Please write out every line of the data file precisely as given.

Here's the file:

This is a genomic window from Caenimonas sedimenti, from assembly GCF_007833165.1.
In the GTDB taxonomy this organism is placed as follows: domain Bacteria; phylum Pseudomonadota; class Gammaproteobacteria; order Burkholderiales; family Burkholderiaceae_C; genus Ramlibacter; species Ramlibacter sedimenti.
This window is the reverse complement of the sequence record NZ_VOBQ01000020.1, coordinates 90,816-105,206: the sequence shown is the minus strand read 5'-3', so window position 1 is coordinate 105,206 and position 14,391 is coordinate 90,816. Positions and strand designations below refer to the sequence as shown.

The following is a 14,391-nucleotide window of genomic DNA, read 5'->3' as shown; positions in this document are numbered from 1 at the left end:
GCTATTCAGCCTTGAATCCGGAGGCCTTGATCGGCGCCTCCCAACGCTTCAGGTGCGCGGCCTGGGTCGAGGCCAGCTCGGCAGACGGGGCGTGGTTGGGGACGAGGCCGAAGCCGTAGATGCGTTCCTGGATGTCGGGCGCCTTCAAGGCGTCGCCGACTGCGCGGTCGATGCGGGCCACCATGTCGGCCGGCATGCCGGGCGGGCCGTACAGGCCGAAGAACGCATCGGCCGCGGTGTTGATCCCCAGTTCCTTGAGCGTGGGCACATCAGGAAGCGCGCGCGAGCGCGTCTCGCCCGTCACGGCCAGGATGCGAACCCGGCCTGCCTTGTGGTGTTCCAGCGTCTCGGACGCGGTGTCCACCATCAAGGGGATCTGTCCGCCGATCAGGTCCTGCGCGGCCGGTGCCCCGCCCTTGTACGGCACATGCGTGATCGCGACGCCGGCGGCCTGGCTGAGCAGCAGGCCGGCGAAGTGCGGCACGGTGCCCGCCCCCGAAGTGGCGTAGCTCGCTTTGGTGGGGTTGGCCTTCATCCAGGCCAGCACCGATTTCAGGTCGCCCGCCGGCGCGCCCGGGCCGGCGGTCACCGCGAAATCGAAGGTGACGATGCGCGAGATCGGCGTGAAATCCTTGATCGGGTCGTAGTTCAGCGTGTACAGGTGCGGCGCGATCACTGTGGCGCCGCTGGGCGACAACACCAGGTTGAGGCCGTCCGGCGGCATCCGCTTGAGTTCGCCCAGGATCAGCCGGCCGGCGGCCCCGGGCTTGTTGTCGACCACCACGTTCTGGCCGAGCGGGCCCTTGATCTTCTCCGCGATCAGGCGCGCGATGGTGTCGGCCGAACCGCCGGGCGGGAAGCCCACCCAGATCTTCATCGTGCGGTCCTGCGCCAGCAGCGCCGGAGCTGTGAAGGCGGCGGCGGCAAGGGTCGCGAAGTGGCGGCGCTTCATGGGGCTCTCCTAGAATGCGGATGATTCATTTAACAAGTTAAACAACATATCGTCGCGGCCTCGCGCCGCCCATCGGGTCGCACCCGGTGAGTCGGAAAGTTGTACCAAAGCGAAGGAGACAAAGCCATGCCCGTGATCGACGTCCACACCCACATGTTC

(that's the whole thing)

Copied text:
This is a genomic window from Caenimonas sedimenti, from assembly GCF_007833165.1.
In the GTDB taxonomy this organism is placed as follows: domain Bacteria; phylum Pseudomonadota; class Gammaproteobacteria; order Burkholderiales; family Burkholderiaceae_C; genus Ramlibacter; species Ramlibacter sedimenti.
This window is the reverse complement of the sequence record NZ_VOBQ01000020.1, coordinates 90,816-105,206: the sequence shown is the minus strand read 5'-3', so window position 1 is coordinate 105,206 and position 14,391 is coordinate 90,816. Positions and strand designations below refer to the sequence as shown.

The following is a 14,391-nucleotide window of genomic DNA, read 5'->3' as shown; positions in this document are numbered from 1 at the left end:
GCTATTCAGCCTTGAATCCGGAGGCCTTGATCGGCGCCTCCCAACGCTTCAGGTGCGCGGCCTGGGTCGAGGCCAGCTCGGCAGACGGGGCGTGGTTGGGGACGAGGCCGAAGCCGTAGATGCGTTCCTGGATGTCGGGCGCCTTCAAGGCGTCGCCGACTGCGCGGTCGATGCGGGCCACCATGTCGGCCGGCATGCCGGGCGGGCCGTACAGGCCGAAGAACGCATCGGCCGCGGTGTTGATCCCCAGTTCCTTGAGCGTGGGCACATCAGGAAGCGCGCGCGAGCGCGTCTCGCCCGTCACGGCCAGGATGCGAACCCGGCCTGCCTTGTGGTGTTCCAGCGTCTCGGACGCGGTGTCCACCATCAAGGGGATCTGTCCGCCGATCAGGTCCTGCGCGGCCGGTGCCCCGCCCTTGTACGGCACATGCGTGATCGCGACGCCGGCGGCCTGGCTGAGCAGCAGGCCGGCGAAGTGCGGCACGGTGCCCGCCCCCGAAGTGGCGTAGCTCGCTTTGGTGGGGTTGGCCTTCATCCAGGCCAGCACCGATTTCAGGTCGCCCGCCGGCGCGCCCGGGCCGGCGGTCACCGCGAAATCGAAGGTGACGATGCGCGAGATCGGCGTGAAATCCTTGATCGGGTCGTAGTTCAGCGTGTACAGGTGCGGCGCGATCACTGTGGCGCCGCTGGGCGACAACACCAGGTTGAGGCCGTCCGGCGGCATCCGCTTGAGTTCGCCCAGGATCAGCCGGCCGGCGGCCCCGGGCTTGTTGTCGACCACCACGTTCTGGCCGAGCGGGCCCTTGATCTTCTCCGCGATCAGGCGCGCGATGGTGTCGGCCGAACCGCCGGGCGGGAAGCCCACCCAGATCTTCATCGTGCGGTCCTGCGCCAGCAGCGCCGGAGCTGTGAAGGCGGCGGCGGCAAGGGTCGCGAAGTGGCGGCGCTTCATGGGGCTCTCCTAGAATGCGGATGATTCATTTAACAAGTTAAACAACATATCGTCGCGGCCTCGCGCCGCCCATCGGGTCGCACCCGGTGAGTCGGAAAGTTGTACCAAAGCGAAGGAGACAAAGCCATGCCCGTGATCGACGTCCACACCCACATGTTC